Since the Maidan protests, known within Ukraine as the “Revolution of Dignity,” Kryklyvenko says the government has become more responsive to human rights issues, but admits that there are still many challenges to be met head on. The Ukrainian currency has lost more than 70% of its value against the dollar since the protests began and prices have soared while salaries and social payment have failed to catch up. Around 85% of the applications the commission receives have to do with the violation of socio-economic rights promised under the Ukrainian constitution. That is a problem for IDPs in Ukraine, but not only them, as people struggle to live off of pensions and state salaries worth a fraction of their previous valuation.
Kryklyvenko says that Ukraine’s active civil society is also improving the situation for human rights through monitoring and activism. Previously, he says, civil rights groups dedicated to human rights had little influence, but have now learned how to apply pressure to achieve change, allowing his office to work with them to maximize their impact.
Nonetheless the office faces serious challenges. Defending the rights of Ukrainian citizens in Russian-occupied Crimea and Russian-backed separatist controlled areas of Donbas is popular at home, but other human rights issues are not. After hackers released the contact information of journalists who had worked on the separatist side of the control line and labeled them “terrorist collaborators” the office aggressively criticized the move, which was supported by the Interior Minister Arsen Avakov. As a result it was flooded with threats from the same group that carried out the hack. “You always have to be focused on the obligation. Sometimes society will support us and other times it won’t,” he explained.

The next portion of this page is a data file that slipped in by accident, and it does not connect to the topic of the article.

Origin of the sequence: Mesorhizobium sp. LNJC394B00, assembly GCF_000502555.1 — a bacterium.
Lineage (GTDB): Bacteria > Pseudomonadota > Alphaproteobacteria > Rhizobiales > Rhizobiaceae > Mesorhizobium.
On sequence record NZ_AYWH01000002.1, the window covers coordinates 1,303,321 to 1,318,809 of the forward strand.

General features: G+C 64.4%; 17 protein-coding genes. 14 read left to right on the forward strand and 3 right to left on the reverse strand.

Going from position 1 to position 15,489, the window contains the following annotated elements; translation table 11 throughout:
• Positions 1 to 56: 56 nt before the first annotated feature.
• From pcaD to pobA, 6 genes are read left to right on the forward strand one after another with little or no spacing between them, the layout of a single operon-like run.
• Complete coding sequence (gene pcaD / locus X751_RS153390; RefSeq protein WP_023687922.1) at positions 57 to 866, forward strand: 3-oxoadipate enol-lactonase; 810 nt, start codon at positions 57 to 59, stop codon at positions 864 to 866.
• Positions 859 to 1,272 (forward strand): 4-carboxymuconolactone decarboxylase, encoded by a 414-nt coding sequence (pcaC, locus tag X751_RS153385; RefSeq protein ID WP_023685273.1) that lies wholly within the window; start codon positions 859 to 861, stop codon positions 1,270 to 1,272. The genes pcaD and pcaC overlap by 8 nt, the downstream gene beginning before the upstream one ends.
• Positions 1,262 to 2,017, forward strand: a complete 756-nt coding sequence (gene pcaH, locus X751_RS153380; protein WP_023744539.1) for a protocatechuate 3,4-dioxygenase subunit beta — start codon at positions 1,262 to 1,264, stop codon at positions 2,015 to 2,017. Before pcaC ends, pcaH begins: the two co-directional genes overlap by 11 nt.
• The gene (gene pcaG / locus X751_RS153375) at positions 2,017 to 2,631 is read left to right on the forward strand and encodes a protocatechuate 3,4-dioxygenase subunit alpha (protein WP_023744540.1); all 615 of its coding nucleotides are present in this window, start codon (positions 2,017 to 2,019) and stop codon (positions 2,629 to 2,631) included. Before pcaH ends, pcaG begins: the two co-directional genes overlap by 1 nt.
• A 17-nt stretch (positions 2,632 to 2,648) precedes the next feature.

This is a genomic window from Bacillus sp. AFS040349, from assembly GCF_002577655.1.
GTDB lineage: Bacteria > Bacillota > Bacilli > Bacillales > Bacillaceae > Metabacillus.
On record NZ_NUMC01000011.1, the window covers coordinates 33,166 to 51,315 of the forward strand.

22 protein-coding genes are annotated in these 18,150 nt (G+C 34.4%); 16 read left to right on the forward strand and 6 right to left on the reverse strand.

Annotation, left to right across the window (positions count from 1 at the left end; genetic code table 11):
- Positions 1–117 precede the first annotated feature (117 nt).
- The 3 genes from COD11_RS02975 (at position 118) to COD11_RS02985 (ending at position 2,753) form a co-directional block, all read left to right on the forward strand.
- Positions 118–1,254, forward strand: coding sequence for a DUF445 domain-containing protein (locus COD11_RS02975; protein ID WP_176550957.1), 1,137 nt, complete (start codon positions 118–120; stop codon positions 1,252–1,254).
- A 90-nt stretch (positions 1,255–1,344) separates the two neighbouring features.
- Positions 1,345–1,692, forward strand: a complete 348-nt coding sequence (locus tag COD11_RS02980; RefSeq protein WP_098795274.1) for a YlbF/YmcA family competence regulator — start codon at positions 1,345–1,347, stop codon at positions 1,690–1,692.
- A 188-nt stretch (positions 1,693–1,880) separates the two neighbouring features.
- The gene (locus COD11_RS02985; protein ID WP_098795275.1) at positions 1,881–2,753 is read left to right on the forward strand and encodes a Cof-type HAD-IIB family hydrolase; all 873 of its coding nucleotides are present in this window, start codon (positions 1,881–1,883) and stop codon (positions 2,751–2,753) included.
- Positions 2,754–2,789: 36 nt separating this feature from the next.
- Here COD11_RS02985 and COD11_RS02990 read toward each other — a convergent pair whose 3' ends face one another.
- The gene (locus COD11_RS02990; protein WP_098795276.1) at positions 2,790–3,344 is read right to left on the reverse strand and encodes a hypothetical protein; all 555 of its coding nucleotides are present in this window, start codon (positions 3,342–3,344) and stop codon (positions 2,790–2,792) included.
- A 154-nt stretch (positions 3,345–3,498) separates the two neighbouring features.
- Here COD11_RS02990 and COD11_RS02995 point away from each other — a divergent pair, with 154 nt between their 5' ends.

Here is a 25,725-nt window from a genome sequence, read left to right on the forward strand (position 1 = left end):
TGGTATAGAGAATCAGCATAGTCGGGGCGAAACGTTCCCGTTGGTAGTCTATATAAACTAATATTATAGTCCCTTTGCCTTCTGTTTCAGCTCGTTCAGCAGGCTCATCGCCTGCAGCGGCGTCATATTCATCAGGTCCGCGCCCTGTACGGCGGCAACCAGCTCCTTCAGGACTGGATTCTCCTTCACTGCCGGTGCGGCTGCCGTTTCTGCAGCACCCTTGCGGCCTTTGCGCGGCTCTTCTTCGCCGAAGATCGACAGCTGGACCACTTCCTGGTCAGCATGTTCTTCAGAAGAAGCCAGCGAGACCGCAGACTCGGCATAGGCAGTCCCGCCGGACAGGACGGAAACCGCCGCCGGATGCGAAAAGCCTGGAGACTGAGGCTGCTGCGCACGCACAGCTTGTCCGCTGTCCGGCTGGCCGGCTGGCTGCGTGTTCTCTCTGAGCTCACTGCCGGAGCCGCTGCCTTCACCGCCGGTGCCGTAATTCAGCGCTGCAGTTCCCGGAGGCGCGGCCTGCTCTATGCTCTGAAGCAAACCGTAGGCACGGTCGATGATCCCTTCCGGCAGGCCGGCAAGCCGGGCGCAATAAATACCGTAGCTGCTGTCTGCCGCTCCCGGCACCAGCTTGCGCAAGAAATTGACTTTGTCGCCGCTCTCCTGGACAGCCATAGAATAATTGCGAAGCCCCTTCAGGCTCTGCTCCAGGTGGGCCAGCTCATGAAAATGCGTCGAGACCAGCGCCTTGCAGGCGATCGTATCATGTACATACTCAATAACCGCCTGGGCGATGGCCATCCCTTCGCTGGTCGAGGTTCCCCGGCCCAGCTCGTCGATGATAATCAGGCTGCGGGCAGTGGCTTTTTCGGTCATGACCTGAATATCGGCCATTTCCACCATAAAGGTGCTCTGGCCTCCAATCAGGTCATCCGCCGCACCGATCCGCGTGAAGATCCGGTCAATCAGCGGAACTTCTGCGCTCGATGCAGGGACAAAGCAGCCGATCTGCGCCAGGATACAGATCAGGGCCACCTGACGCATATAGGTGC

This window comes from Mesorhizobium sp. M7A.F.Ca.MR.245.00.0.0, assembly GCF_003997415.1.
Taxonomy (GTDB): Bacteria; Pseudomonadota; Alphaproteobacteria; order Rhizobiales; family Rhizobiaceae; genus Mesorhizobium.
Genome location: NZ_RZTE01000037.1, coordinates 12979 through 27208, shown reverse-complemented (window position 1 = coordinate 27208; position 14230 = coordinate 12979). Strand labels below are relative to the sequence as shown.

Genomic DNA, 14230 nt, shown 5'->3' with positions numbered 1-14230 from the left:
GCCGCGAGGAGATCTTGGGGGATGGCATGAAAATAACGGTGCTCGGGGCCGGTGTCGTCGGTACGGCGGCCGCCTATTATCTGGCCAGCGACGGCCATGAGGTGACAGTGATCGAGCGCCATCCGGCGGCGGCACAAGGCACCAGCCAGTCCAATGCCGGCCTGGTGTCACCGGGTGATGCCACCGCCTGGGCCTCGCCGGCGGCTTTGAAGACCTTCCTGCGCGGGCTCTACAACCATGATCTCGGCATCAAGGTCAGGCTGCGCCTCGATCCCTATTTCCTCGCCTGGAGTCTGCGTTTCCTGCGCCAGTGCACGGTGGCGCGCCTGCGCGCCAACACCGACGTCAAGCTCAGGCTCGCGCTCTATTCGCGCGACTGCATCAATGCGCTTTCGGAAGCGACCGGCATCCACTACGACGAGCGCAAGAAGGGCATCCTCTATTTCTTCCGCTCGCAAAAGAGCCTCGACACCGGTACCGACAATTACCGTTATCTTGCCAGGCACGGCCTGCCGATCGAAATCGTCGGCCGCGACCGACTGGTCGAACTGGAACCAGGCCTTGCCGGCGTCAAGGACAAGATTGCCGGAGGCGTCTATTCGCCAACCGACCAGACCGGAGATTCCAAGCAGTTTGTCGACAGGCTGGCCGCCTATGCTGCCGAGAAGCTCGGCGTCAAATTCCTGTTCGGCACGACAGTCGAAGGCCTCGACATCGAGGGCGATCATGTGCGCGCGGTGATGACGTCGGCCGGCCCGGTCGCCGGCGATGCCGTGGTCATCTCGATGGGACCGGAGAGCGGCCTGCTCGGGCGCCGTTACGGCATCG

The main aim of Kryklyvenko’s work is to make Ukraine’s state structures function in practice and not just in theory. In areas like education and healthcare, Ukrainians are supposed to have extensive rights, but in reality underfunding and corruption makes many of these “rights” dependent on bribes and connections. Kryklyvenko and his colleagues are tasked with not accepting the system as it is, but with trying to pressure it into becoming what it was intended to be. Kryklyvenko sees making reality live up to the promise of law as instrumental for restoring faith in justice. “There is a low level of trust in Ukraine and an absence of justice in Ukraine. If you don’t have justice you have nothing,” Kryklyvenko says.
Ian Bateson is an American journalist living in Kyiv.